Students from five continents converge — and collaborate — on climate change

The first smile of the day stemmed from the sheer joy of being together on planet Earth.

Hands up! It’s good to be together!

Hands up! It’s good to be together!

Terry Godwaldt, executive director of the Centre for Global Education at Queen Elizabeth High School, had just kicked off the morning’s video link with students around the world.

He had made a simple request.

“I want everyone to unmute their microphones and then let’s hear a big, big shoutout,” said Godwaldt facing the giant screen with the video images of students. “Express your excitement whether the time where you are is 7 o’clock in the morning or 8 o’clock at night!  Let’s have a big shoutout for being here!”

Godwaldt counted “1-2-3, go,” and for the next 30 seconds, the second-floor classroom he shared with Edmonton students that January morning was filled with the sights and sounds of hoots and hollers and giggles and waves and fist pumps—including at least two ya-hoos!—from China, Indonesia, Slovenia, Peru, Colombia, Kenya, India, Ghana, Mexico and Calgary.

Waving hello back from Edmonton (Godwaldt, centre, smiling)

Waving hello back from Edmonton (Godwaldt, centre, smiling)

The youth of the world had convened technologically on 132 Avenue in Edmonton’s north end. And they were talking climate change.

Those students are among the hundreds of students around the world chosen to work on a white paper to be presented in March at the CitiesIPCC Cities and Climate Change Science Conference in Edmonton.

The conference, co-sponsored by the Intergovernmental Panel on Climate Change (IPCC), will bring together top academic researchers, city planners, policy makers and practitioners, united by the need to share the latest information and challenges faced by cities that contribute to and are affected by climate change.

Among the blue-ribbon who’s-who will be a group of those students, who will be flown to Edmonton to present the paper in person.


Jim Andrais, the project’s manager at the City of Edmonton, told the young leaders that this wasn’t just another high school class project. This will be a chance to build cities.

“As you carry out your work over the next several weeks, you and the hundreds of students contributing to the white paper, will have a chance to influence research at the highest level involving cities and climate change,” Andrais said via video link.

“In other words, you have an opportunity to influence the future of cities,” he said. “That’s a big deal. The delegates will be listening to you. For a few days in March, you will be very important players on the world stage.”

The exact topic of the white paper will be the students’ choice, and the result of bilateral and trilateral online collaboration under the baton of mentors from the University of Alberta. The work period will also feature a virtual global town hall as the white paper begins to take shape.

The kick off meeting continued with the students taking time to introduce themselves and tell their online community something about their school, and then sharing thoughts about climate change and what they hope they learn through the white paper process. They talked about environmental issues in their cities and what they are doing at school to protect the environment.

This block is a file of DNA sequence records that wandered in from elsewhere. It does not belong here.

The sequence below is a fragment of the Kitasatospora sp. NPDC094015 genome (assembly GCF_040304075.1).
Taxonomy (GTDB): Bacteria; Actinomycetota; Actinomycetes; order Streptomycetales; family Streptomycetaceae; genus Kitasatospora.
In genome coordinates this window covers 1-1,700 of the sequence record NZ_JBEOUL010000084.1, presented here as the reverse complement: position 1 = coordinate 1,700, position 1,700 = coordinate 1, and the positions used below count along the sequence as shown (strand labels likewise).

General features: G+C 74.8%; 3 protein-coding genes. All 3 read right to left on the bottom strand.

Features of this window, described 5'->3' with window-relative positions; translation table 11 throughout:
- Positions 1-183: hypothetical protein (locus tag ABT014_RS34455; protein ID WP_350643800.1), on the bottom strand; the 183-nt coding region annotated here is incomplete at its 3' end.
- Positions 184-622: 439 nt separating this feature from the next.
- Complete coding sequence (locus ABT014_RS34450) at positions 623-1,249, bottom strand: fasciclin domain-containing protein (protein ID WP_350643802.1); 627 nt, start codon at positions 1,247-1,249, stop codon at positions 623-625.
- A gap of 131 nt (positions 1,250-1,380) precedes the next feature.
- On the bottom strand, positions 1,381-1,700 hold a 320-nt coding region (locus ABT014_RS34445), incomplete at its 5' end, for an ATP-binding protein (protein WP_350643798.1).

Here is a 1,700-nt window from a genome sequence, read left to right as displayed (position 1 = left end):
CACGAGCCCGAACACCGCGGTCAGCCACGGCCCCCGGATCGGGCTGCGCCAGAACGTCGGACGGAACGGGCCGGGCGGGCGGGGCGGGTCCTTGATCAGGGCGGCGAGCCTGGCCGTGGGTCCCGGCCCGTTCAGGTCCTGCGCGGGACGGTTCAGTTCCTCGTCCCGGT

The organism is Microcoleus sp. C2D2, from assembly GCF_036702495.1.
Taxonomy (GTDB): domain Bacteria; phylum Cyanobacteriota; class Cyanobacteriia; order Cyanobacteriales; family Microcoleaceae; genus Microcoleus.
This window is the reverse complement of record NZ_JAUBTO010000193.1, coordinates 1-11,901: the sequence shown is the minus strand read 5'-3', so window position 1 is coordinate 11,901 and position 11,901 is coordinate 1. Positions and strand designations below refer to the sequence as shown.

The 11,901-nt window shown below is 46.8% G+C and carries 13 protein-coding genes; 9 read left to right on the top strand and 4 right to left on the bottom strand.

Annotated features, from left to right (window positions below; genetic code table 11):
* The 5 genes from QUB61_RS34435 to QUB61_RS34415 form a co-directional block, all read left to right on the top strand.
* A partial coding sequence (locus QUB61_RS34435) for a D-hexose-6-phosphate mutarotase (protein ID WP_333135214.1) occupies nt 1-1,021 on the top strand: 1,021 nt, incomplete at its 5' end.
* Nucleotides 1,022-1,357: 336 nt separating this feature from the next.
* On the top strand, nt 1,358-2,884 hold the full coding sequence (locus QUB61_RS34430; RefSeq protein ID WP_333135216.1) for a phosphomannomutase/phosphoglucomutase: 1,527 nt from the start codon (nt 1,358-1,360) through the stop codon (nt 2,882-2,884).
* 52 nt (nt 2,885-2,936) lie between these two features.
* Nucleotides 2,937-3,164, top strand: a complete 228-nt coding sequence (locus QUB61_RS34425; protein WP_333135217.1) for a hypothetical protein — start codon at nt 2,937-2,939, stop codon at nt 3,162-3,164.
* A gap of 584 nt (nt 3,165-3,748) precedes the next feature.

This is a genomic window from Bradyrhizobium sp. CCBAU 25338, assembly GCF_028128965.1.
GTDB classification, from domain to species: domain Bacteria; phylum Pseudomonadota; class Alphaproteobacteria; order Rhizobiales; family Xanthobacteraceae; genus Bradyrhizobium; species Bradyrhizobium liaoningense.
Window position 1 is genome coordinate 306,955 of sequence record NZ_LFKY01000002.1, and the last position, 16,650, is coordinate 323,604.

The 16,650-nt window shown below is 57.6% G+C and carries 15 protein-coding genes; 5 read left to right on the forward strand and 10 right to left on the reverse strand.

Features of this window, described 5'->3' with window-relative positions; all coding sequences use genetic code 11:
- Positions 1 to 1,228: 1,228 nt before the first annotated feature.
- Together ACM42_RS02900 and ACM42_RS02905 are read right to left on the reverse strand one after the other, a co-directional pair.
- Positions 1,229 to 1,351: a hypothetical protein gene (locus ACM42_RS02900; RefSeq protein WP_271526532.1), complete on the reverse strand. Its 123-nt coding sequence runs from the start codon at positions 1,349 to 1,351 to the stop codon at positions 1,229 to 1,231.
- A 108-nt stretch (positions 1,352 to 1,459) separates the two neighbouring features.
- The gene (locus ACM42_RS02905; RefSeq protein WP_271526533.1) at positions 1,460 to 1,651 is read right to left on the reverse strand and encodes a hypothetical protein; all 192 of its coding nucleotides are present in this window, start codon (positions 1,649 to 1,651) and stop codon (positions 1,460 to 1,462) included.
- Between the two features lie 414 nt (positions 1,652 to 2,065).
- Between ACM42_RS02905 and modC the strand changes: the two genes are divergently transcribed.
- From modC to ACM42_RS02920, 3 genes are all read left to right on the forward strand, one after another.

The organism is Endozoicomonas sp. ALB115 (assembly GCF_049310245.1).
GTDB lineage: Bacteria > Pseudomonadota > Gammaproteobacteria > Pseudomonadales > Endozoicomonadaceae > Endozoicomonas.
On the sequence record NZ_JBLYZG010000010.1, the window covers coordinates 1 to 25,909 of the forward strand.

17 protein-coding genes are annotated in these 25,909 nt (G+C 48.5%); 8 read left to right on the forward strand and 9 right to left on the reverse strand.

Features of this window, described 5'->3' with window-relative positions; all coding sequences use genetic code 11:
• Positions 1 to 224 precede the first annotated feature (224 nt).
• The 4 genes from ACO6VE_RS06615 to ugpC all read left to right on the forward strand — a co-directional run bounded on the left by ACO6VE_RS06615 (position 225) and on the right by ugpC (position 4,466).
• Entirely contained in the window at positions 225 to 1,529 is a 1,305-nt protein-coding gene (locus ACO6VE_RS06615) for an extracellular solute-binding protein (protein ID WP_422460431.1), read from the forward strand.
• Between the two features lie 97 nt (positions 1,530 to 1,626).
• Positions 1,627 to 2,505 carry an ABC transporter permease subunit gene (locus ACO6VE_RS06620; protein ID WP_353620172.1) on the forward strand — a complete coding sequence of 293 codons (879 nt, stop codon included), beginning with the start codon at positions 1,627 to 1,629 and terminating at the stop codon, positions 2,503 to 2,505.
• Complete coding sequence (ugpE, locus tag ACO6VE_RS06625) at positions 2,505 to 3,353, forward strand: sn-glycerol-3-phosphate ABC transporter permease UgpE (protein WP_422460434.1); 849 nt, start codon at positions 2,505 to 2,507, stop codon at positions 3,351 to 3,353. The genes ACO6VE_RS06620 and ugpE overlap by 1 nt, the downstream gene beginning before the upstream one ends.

When it was his turn, Queen Elizabeth Grade 12 student Andrew Hui told the gathering his high school was a UNESCO school.

“We follow the pillars of UNESCO, with one of them being education for sustainable development,” said Hui. “Our school was the first school in Edmonton to install solar panels. And another cool thing is we are a very multicultural school: 86 countries are represented here.”

Before wrapping up for the morning, and before sending the students to their white paper work, Godwaldt told the young leaders their role at the Edmonton conference will not be ceremonial. He poked a little fun at organizers who use young people for photo opps, but little more.

“It’s wonderful to have you here!”

“It’s wonderful to have you here!”

“They have an afternoon where they bring in the people under 18 and they say [with affected sarcasm, tapping a student’s head], ‘It’s wonderful to have you here. You are the future of the planet. We want to listen to you. [end affected sarcasm].’ Then they give you pizza, then you’re gone.”

Godwaldt urged the students to never accept that role. Unmute your microphones, he told them.

“The world wants to hear you.”


Edmontonians will have the chance to meet about 25 of the international students who are authoring the White Paper when they visit the city before and during the conference. They will be in attendance at the Change for Climate: Festival of Youth Voices at NAIT February 27, and on the EPCOR Stage in Hall A of the Shaw Conference Centre on Monday, March 5 from 5:45 to 6:45 p.m.

The world gathers in Edmonton from March 5-7 for the CitiesIPCC Cities and Climate Change Science Conference. More info here:


Coming soon to Transforming Edmonton: Hear more from three Queen Elizabeth High School students working on the international white paper.


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